The Tamarian captain beams himself and Picard to the surface of an uninhabited planet, where they have to work together to fight off a mysterious beast. Picard then realizes that this is the meaning of “Darmok and Jalad at Tanagra,” a reference to a Tamarian legend about two travelers who become friends after fighting a common enemy. The Children of Tama speak entirely in terms of images, metaphors, and allusions to stories and legends. “Imagery is everything to the Tamarians. It embodies their emotional states, their very thought processes. It’s how they communicate, and it’s how they think.” Picard uses this insight to crack the code of the Tamarian language and establish friendly relations with the Children of Tama.

This improbable premise is executed surprisingly well—the whole thing is worth watching, or you can skip to the central scene—and it offers all the philosophical ambition and humanist idealism that we love about Star Trek. So I was happy to see that it has enjoyed a long afterlife among fans, including the T-shirts.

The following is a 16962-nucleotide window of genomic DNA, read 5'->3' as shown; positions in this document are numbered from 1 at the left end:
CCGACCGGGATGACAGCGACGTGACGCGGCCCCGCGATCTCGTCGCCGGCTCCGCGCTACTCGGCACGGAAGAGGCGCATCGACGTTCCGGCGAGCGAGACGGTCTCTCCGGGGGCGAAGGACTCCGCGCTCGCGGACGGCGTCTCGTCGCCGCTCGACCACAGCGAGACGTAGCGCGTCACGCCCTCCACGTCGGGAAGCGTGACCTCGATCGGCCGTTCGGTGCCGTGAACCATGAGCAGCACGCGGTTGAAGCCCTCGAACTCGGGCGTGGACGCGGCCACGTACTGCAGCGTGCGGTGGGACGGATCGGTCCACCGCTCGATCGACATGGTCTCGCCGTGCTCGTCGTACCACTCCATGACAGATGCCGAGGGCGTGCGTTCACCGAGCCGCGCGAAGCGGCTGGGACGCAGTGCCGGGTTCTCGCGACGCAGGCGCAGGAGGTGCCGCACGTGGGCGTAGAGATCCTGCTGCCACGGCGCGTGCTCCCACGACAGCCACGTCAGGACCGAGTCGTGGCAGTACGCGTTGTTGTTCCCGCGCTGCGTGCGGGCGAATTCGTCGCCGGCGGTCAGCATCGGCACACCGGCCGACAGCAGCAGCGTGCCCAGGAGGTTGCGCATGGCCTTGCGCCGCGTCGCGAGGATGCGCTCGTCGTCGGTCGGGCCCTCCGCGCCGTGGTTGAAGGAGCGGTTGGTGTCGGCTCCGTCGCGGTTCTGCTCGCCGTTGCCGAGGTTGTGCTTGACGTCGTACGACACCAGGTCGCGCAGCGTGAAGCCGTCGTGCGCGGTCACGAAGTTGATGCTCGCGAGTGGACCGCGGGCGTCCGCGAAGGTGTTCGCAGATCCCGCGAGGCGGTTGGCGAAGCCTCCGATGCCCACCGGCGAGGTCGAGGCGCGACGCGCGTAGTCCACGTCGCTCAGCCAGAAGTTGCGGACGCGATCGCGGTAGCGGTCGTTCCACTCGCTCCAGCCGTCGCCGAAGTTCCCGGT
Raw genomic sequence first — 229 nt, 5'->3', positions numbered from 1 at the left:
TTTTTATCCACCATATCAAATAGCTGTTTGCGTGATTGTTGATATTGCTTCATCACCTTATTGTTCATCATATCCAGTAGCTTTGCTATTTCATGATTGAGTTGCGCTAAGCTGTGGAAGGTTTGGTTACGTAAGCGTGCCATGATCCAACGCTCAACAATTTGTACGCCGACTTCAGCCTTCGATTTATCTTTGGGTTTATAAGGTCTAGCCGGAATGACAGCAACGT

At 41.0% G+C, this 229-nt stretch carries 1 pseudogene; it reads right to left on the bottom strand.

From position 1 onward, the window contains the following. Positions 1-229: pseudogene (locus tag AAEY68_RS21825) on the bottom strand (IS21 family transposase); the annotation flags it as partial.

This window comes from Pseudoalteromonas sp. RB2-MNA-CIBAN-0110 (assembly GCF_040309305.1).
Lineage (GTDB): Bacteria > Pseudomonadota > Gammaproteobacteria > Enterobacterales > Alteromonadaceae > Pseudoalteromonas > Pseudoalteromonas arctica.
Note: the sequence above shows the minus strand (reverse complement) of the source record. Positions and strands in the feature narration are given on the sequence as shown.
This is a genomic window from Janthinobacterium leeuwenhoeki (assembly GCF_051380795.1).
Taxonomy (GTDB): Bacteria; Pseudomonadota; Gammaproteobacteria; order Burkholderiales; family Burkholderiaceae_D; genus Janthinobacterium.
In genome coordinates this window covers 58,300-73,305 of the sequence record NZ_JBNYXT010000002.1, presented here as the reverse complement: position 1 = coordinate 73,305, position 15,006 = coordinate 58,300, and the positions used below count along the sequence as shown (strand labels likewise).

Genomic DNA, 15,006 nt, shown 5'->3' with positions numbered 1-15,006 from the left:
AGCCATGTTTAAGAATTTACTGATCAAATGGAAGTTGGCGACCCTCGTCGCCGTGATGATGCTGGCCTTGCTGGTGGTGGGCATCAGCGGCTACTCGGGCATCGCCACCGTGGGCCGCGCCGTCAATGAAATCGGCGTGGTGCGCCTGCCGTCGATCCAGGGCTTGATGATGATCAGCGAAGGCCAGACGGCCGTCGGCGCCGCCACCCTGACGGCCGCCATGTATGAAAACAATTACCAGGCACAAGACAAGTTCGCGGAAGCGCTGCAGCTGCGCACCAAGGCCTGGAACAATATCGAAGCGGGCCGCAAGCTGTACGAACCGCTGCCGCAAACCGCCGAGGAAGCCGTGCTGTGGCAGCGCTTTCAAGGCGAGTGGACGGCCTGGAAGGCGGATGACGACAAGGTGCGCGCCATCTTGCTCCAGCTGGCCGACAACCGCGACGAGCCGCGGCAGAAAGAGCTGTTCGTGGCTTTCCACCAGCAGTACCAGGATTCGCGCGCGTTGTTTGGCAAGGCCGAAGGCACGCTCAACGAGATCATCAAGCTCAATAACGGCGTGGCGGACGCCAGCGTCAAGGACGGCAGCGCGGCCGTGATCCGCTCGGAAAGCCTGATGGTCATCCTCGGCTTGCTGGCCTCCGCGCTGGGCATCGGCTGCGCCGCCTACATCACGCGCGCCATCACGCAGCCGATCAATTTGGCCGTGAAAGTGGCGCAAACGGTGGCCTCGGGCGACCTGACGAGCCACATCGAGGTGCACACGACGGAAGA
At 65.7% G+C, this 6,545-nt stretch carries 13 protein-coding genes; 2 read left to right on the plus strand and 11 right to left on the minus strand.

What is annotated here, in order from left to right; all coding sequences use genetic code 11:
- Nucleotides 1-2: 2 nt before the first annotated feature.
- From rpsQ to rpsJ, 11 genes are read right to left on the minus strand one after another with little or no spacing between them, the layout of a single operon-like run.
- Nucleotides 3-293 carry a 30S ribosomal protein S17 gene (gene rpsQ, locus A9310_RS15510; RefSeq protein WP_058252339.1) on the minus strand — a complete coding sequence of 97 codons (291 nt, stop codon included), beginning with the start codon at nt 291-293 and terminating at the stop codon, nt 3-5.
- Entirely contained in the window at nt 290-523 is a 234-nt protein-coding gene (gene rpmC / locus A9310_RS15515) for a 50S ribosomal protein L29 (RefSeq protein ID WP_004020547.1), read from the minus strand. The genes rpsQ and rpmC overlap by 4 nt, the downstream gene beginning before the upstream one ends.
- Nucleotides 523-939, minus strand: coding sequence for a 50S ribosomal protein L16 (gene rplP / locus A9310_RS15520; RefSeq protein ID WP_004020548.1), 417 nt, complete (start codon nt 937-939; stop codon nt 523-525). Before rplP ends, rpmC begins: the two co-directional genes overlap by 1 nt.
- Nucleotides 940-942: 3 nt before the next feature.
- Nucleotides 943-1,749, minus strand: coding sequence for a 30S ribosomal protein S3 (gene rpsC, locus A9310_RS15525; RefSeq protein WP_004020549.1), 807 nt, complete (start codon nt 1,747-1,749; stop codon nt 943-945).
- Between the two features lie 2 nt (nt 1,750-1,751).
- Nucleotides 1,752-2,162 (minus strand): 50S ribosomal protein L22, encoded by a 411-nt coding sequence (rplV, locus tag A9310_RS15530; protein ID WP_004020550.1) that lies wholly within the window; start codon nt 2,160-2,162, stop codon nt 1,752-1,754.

It also provides an interesting way of understanding the clash between a method of thinking based on imagery and narrative, versus one based on facts and logic. Anthony Watts draws the conclusion:

I’m sure readers can see the parallels with climate change debate and its communications problems. One side repeatedly uses metaphors, imagery, and emotional attachments to convey the urgency of fighting the often invisible and fleeting “beast of the planet,” while the other side keeps asking pointed questions, tries to analyze what is being said and the situation, and tries to learn the language of the other side, even though it seems nonsensical. Neither side seems to get much from the other.